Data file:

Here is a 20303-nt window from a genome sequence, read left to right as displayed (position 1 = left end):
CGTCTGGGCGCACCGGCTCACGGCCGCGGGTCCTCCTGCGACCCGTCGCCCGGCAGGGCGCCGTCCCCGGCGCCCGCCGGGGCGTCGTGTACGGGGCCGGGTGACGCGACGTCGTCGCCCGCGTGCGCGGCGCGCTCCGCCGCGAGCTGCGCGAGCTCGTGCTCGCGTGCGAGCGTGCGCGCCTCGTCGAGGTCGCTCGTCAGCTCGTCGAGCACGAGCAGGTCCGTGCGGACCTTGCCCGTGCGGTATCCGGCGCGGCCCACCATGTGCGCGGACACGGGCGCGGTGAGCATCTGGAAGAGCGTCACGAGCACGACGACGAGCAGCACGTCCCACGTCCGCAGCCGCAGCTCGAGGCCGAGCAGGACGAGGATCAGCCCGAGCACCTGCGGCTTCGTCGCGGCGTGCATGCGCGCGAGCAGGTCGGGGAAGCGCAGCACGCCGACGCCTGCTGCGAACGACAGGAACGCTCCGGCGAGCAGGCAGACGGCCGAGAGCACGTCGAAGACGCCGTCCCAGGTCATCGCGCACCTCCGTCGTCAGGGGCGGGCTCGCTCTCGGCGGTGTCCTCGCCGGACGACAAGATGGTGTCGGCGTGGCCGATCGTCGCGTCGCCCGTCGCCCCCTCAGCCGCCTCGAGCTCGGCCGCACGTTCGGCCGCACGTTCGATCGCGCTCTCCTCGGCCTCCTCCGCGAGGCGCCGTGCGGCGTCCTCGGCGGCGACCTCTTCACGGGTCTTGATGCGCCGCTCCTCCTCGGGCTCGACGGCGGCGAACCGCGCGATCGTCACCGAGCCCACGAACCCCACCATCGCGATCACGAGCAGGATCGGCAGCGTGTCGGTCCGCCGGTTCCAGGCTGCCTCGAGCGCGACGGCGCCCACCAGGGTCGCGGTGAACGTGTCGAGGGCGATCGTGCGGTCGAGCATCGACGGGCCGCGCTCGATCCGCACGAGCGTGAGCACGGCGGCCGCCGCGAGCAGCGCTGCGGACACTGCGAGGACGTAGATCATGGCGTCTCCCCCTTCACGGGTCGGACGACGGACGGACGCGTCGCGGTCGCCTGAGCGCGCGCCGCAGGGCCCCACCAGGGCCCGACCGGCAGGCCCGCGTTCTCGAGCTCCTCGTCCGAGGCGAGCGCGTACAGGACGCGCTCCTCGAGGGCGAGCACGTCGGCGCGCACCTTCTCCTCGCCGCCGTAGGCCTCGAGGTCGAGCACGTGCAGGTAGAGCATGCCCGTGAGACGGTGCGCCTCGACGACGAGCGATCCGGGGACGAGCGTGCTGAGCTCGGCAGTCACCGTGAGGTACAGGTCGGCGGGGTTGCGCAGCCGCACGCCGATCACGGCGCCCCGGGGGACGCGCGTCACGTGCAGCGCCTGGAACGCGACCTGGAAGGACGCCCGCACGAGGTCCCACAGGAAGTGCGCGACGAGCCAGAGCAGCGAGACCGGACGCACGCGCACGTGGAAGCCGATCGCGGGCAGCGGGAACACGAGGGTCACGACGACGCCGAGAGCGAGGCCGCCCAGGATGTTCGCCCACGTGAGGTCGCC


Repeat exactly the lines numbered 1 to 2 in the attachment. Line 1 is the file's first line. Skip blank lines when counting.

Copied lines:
Here is a 20303-nt window from a genome sequence, read left to right as displayed (position 1 = left end):
CGTCTGGGCGCACCGGCTCACGGCCGCGGGTCCTCCTGCGACCCGTCGCCCGGCAGGGCGCCGTCCCCGGCGCCCGCCGGGGCGTCGTGTACGGGGCCGGGTGACGCGACGTCGTCGCCCGCGTGCGCGGCGCGCTCCGCCGCGAGCTGCGCGAGCTCGTGCTCGCGTGCGAGCGTGCGCGCCTCGTCGAGGTCGCTCGTCAGCTCGTCGAGCACGAGCAGGTCCGTGCGGACCTTGCCCGTGCGGTATCCGGCGCGGCCCACCATGTGCGCGGACACGGGCGCGGTGAGCATCTGGAAGAGCGTCACGAGCACGACGACGAGCAGCACGTCCCACGTCCGCAGCCGCAGCTCGAGGCCGAGCAGGACGAGGATCAGCCCGAGCACCTGCGGCTTCGTCGCGGCGTGCATGCGCGCGAGCAGGTCGGGGAAGCGCAGCACGCCGACGCCTGCTGCGAACGACAGGAACGCTCCGGCGAGCAGGCAGACGGCCGAGAGCACGTCGAAGACGCCGTCCCAGGTCATCGCGCACCTCCGTCGTCAGGGGCGGGCTCGCTCTCGGCGGTGTCCTCGCCGGACGACAAGATGGTGTCGGCGTGGCCGATCGTCGCGTCGCCCGTCGCCCCCTCAGCCGCCTCGAGCTCGGCCGCACGTTCGGCCGCACGTTCGATCGCGCTCTCCTCGGCCTCCTCCGCGAGGCGCCGTGCGGCGTCCTCGGCGGCGACCTCTTCACGGGTCTTGATGCGCCGCTCCTCCTCGGGCTCGACGGCGGCGAACCGCGCGATCGTCACCGAGCCCACGAACCCCACCATCGCGATCACGAGCAGGATCGGCAGCGTGTCGGTCCGCCGGTTCCAGGCTGCCTCGAGCGCGACGGCGCCCACCAGGGTCGCGGTGAACGTGTCGAGGGCGATCGTGCGGTCGAGCATCGACGGGCCGCGCTCGATCCGCACGAGCGTGAGCACGGCGGCCGCCGCGAGCAGCGCTGCGGACACTGCGAGGACGTAGATCATGGCGTCTCCCCCTTCACGGGTCGGACGACGGACGGACGCGTCGCGGTCGCCTGAGCGCGCGCCGCAGGGCCCCACCAGGGCCCGACCGGCAGGCCCGCGTTCTCGAGCTCCTCGTCCGAGGCGAGCGCGTACAGGACGCGCTCCTCGAGGGCGAGCACGTCGGCGCGCACCTTCTCCTCGCCGCCGTAGGCCTCGAGGTCGAGCACGTGCAGGTAGAGCATGCCCGTGAGACGGTGCGCCTCGACGACGAGCGATCCGGGGACGAGCGTGCTGAGCTCGGCAGTCACCGTGAGGTACAGGTCGGCGGGGTTGCGCAGCCGCACGCCGATCACGGCGCCCCGGGGGACGCGCGTCACGTGCAGCGCCTGGAACGCGACCTGGAAGGACGCCCGCACGAGGTCCCACAGGAAGTGCGCGACGAGCCAGAGCAGCGAGACCGGACGCACGCGCACGTGGAAGCCGATCGCGGGCAGCGGGAACACGAGGGTCACGACGACGCCGAGAGCGAGGCCGCCCAGGATGTTCGCCCACGTGAGGTCGCC